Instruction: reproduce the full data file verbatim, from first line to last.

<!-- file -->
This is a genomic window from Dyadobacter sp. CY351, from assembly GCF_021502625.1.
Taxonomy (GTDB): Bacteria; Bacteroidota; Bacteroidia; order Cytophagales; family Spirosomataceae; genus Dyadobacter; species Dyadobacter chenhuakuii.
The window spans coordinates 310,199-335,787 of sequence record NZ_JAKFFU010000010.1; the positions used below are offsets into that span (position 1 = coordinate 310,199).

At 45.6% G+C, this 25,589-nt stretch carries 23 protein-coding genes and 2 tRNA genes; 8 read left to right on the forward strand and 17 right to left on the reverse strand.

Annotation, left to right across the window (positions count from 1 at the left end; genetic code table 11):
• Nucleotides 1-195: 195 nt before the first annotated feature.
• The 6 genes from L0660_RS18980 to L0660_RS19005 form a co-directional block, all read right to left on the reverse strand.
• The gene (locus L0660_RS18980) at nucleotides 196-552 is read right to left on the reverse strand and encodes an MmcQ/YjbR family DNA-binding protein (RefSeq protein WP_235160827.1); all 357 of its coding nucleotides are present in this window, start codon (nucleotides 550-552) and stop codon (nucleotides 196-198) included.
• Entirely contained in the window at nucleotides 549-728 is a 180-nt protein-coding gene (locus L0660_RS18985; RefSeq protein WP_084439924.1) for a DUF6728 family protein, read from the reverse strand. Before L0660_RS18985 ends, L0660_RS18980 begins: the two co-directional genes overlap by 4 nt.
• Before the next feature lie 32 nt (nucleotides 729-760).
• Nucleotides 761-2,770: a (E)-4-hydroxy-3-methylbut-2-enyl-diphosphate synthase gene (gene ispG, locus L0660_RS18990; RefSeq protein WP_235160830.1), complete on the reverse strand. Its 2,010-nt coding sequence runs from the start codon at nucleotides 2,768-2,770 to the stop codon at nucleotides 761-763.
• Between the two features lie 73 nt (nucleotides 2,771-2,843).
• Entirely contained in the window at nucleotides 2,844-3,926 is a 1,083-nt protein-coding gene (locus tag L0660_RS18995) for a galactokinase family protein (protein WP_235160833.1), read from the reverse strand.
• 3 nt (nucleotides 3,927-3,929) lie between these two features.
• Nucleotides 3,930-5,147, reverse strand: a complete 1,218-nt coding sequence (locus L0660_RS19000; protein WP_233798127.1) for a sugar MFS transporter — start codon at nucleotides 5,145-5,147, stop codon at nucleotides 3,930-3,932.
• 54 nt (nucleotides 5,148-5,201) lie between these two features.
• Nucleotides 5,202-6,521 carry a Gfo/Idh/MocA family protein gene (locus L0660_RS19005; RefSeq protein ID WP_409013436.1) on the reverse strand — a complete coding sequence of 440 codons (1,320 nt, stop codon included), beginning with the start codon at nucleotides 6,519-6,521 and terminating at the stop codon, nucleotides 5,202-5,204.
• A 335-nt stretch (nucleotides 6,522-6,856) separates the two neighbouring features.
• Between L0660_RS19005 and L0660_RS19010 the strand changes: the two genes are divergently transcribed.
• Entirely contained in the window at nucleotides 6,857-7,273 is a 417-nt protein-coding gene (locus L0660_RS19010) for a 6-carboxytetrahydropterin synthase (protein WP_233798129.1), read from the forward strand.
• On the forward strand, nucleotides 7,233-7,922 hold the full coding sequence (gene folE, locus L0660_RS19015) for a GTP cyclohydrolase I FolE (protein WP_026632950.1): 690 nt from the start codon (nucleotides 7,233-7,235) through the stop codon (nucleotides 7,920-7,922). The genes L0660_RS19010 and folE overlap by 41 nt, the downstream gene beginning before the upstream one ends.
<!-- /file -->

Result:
This is a genomic window from Dyadobacter sp. CY351, from assembly GCF_021502625.1.
Taxonomy (GTDB): Bacteria; Bacteroidota; Bacteroidia; order Cytophagales; family Spirosomataceae; genus Dyadobacter; species Dyadobacter chenhuakuii.
The window spans coordinates 310,199-335,787 of sequence record NZ_JAKFFU010000010.1; the positions used below are offsets into that span (position 1 = coordinate 310,199).

At 45.6% G+C, this 25,589-nt stretch carries 23 protein-coding genes and 2 tRNA genes; 8 read left to right on the forward strand and 17 right to left on the reverse strand.

Annotation, left to right across the window (positions count from 1 at the left end; genetic code table 11):
• Nucleotides 1-195: 195 nt before the first annotated feature.
• The 6 genes from L0660_RS18980 to L0660_RS19005 form a co-directional block, all read right to left on the reverse strand.
• The gene (locus L0660_RS18980) at nucleotides 196-552 is read right to left on the reverse strand and encodes an MmcQ/YjbR family DNA-binding protein (RefSeq protein WP_235160827.1); all 357 of its coding nucleotides are present in this window, start codon (nucleotides 550-552) and stop codon (nucleotides 196-198) included.
• Entirely contained in the window at nucleotides 549-728 is a 180-nt protein-coding gene (locus L0660_RS18985; RefSeq protein WP_084439924.1) for a DUF6728 family protein, read from the reverse strand. Before L0660_RS18985 ends, L0660_RS18980 begins: the two co-directional genes overlap by 4 nt.
• Before the next feature lie 32 nt (nucleotides 729-760).
• Nucleotides 761-2,770: a (E)-4-hydroxy-3-methylbut-2-enyl-diphosphate synthase gene (gene ispG, locus L0660_RS18990; RefSeq protein WP_235160830.1), complete on the reverse strand. Its 2,010-nt coding sequence runs from the start codon at nucleotides 2,768-2,770 to the stop codon at nucleotides 761-763.
• Between the two features lie 73 nt (nucleotides 2,771-2,843).
• Entirely contained in the window at nucleotides 2,844-3,926 is a 1,083-nt protein-coding gene (locus tag L0660_RS18995) for a galactokinase family protein (protein WP_235160833.1), read from the reverse strand.
• 3 nt (nucleotides 3,927-3,929) lie between these two features.
• Nucleotides 3,930-5,147, reverse strand: a complete 1,218-nt coding sequence (locus L0660_RS19000; protein WP_233798127.1) for a sugar MFS transporter — start codon at nucleotides 5,145-5,147, stop codon at nucleotides 3,930-3,932.
• 54 nt (nucleotides 5,148-5,201) lie between these two features.
• Nucleotides 5,202-6,521 carry a Gfo/Idh/MocA family protein gene (locus L0660_RS19005; RefSeq protein ID WP_409013436.1) on the reverse strand — a complete coding sequence of 440 codons (1,320 nt, stop codon included), beginning with the start codon at nucleotides 6,519-6,521 and terminating at the stop codon, nucleotides 5,202-5,204.
• A 335-nt stretch (nucleotides 6,522-6,856) separates the two neighbouring features.
• Between L0660_RS19005 and L0660_RS19010 the strand changes: the two genes are divergently transcribed.
• Entirely contained in the window at nucleotides 6,857-7,273 is a 417-nt protein-coding gene (locus L0660_RS19010) for a 6-carboxytetrahydropterin synthase (protein WP_233798129.1), read from the forward strand.
• On the forward strand, nucleotides 7,233-7,922 hold the full coding sequence (gene folE, locus L0660_RS19015) for a GTP cyclohydrolase I FolE (protein WP_026632950.1): 690 nt from the start codon (nucleotides 7,233-7,235) through the stop codon (nucleotides 7,920-7,922). The genes L0660_RS19010 and folE overlap by 41 nt, the downstream gene beginning before the upstream one ends.